It was Saturday and time to head to a pond. There
were a few things that had to be accomplished early
in the day and after all those things were out of
the way I headed out. I was heading out at the time
that I am normally heading back home. But, the
temperatures had been down and I thought with the
sun coming out the fish might be more active.
This is a pond that I have not been into for a few
years. One of those places that someone had cut a
fence and driven across the field when it was wet.
They then turned around and came out another place
and cut the fence again. So the land was off limits
for a while.
I had to get a key to get through the gate, but that
was OK. This is a nice pond. It is almost rectangular
in shape. About 160 yards long and about 65 yards
wide. The deepest water is about 15 feet deep near
the dam. Most of the water is about 6 to 8 feet deep.
There is a nice ring of weeds and a few water lilies
around the edge of the pond. There was a slight breeze
out of the west so it was convenient to put an anchor
down and cast for a steady position.
I had four fly rods with me. The first one I picked up
had the Fly of the Week for the week of September 17
on it, the blacklegged bug. That is what had been on
before and seemed a good place to start.
I cast this out and let it land near the edges of the
weeds. It had barely hit the water when the fly was
slammed. The fish hit going away and was hooked before
I could do anything. That means that I had not been
ready for a fish to hit that fast. It was a nice fight
to get the fish to the canoe. It was a nice fat bluegill.
A great start, one cast and one fish.
I cast a few feet farther along the weeds, ready to set
the hook this time. Again the fly had barely hit the water
and a fish was on it. This turned out to be a little bass,
six-inches long. I made another cast to the edge of the
weeds, just a little farther along. This time the line
just started to move. I set the hook and had a fish
start to twist and turn in every direction that there
is. I thought I might have a catfish or a bass on the
line. I was surprised to find that this was a crappie.
I have not had crappie act like this before. This fish
was on steroids.
I cast near the weeds on the other side of the canoe.
I had another bluegill want to take a long trip with
the fly. This was a huge bluegill. She was about 12
inches long and too big to pick up with my hand. I
lipped her to get her in. I was very tempted to keep
her, but she still swims in the pond. Hopefully she
will live another year or two to pass those genetics on.
I got two more bass as I cast along the shoreline on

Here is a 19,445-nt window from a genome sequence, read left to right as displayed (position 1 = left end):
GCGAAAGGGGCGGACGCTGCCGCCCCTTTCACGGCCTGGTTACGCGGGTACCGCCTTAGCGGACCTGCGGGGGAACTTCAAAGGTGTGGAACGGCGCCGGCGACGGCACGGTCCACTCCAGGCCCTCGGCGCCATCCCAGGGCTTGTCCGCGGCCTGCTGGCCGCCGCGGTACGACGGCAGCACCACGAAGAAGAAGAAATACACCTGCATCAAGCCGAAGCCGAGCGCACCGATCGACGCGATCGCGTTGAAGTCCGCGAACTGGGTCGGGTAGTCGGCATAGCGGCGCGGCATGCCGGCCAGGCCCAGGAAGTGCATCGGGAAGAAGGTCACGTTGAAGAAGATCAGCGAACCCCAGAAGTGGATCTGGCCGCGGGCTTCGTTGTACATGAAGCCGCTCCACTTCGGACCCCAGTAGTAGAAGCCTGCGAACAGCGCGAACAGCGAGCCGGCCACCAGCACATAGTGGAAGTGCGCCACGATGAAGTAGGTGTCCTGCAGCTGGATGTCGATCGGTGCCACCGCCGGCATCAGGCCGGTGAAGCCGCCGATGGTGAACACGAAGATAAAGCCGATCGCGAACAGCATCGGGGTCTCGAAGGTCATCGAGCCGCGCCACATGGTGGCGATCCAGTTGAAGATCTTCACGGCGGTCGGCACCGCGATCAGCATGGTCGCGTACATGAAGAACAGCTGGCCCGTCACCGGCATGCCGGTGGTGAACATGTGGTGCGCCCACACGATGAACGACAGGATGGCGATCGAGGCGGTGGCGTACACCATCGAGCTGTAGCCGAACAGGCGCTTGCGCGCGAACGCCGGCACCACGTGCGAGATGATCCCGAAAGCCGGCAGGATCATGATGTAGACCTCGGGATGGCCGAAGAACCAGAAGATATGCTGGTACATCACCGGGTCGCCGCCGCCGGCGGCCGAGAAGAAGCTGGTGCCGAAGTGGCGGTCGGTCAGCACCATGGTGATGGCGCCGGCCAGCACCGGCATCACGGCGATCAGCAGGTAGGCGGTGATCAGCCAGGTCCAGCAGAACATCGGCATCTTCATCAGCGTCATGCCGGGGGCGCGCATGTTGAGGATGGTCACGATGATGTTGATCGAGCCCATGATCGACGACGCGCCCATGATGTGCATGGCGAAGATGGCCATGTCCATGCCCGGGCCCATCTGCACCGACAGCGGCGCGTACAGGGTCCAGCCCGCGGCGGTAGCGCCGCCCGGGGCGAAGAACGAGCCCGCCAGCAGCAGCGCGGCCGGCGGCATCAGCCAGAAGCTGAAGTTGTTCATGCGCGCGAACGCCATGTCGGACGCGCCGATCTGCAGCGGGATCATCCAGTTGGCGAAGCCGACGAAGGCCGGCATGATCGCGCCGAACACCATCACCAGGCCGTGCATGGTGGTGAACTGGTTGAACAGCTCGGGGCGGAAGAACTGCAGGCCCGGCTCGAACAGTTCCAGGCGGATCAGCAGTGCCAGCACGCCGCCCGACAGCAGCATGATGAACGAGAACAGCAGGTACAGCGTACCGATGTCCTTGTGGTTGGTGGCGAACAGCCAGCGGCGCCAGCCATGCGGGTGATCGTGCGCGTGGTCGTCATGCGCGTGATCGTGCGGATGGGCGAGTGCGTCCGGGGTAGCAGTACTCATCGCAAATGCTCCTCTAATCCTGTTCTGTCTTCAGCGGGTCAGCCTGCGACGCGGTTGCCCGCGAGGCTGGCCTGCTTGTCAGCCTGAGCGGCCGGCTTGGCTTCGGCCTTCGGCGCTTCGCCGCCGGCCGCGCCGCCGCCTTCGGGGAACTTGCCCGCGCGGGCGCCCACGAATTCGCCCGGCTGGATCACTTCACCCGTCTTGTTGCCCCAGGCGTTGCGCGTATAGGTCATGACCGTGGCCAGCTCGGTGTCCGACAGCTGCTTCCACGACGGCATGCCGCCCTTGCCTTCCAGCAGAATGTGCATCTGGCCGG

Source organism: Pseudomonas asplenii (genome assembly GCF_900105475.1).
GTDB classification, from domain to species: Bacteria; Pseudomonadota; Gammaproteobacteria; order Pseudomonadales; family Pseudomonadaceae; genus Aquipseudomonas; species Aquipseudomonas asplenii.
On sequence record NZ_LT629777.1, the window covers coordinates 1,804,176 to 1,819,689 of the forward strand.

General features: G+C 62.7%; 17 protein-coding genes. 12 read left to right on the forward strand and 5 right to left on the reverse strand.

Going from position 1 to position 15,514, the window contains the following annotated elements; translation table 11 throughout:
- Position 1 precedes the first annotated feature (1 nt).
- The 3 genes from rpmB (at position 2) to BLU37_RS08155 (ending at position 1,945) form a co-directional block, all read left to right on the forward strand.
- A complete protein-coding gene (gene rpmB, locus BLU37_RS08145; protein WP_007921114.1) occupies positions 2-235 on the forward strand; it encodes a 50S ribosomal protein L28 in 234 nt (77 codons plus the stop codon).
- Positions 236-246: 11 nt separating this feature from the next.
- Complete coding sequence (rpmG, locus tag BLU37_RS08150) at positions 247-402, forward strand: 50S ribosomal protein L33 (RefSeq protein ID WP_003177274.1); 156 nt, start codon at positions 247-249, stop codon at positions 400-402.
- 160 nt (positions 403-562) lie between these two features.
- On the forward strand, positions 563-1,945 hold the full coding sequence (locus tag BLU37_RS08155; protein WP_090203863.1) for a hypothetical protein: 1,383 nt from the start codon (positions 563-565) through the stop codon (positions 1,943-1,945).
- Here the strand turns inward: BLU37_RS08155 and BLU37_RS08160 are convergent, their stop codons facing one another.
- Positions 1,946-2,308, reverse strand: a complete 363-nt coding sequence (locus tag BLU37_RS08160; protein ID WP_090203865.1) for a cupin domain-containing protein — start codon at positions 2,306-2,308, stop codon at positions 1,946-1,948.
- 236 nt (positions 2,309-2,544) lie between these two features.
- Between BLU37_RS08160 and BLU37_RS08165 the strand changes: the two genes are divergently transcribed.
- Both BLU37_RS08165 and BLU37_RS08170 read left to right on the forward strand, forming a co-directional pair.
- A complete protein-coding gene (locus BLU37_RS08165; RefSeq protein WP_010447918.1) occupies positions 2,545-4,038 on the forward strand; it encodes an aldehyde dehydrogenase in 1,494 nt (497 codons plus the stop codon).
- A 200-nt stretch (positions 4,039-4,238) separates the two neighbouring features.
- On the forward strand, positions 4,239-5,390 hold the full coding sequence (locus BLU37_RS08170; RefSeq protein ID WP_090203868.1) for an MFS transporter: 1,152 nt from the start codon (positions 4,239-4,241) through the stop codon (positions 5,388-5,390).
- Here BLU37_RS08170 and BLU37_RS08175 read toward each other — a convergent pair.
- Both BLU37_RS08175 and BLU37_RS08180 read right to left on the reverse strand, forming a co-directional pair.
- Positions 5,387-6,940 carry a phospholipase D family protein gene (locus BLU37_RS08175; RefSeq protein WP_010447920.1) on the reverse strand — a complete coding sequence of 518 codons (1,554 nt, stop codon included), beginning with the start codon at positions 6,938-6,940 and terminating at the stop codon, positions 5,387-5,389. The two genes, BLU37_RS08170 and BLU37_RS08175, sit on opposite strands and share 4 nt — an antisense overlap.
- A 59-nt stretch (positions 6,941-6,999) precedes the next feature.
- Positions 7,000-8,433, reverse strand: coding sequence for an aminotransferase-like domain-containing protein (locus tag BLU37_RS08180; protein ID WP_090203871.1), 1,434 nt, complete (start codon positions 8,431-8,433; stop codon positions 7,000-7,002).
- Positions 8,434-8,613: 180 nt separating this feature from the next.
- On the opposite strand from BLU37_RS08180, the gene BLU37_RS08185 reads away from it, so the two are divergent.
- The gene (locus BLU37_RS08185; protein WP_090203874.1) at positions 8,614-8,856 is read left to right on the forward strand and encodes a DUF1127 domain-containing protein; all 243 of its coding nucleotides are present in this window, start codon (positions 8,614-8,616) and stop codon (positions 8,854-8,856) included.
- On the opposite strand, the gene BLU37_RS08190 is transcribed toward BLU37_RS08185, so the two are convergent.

this side of the canoe. All of them hitting the fly
just after it touched down in the water. I moved on
around the shoreline and found that some places had
fish and others did not. If the fly was not taken just
after it hit the water, then it was ignored. I tried
other flies, but they did not work as well.
I had several fish in the basket by the time I had
circled the shoreline. I had released a bunch of bass.
I began to wonder if there might be fish in the deeper
water that would take a fly on the drop. So I cast out
toward the center of the pond. I did nothing more than
that. The fly had an opportunity to just drop. I saw
the end of the fly line twitch and I set the hook. I
was sure I had a bass on the line. It was just fighting
like that. I was bum foozled to see a crappie come out
of the water. In fact this fish jumped three times.
If it happens once it just might happen again. I cast
out again and let the fly drop. This time it was a bass
that took the fly. This bass never jumped it just stayed
deep and pulled on the line. The bass were acting like
crappie and the crappie were acting like bass.
I kept on casting out in the deeper water. I caught about
half the fish I hooked. I think most of them were crappie
as I lost several as they jumped. But I had a good time
and had several fish in the fish basket.
The fly finally came apart on me. All the fish had been
on this one fly. I decided that this was a good time to
leave. I was surprised when I lifted the fish basket at
the number of fish that I had in it. I knew that I had
tossed 48 bass back into the pond. The landowner wanted
to know how many bass I caught so I kept track of it.
I got home and got everything out of the truck and placed
where it needed to be. I then filleted the fish. I ended
up getting 45 bluegills and 15 crappie. With the bass I
had a triple digit day. That had not happened for a long
I had the fish filleted, washed off and in the refrigerator
in just over an hour. Lots of good eating there.
Hope you can get out on the water. ~ Rick
(Written October 7, 2007)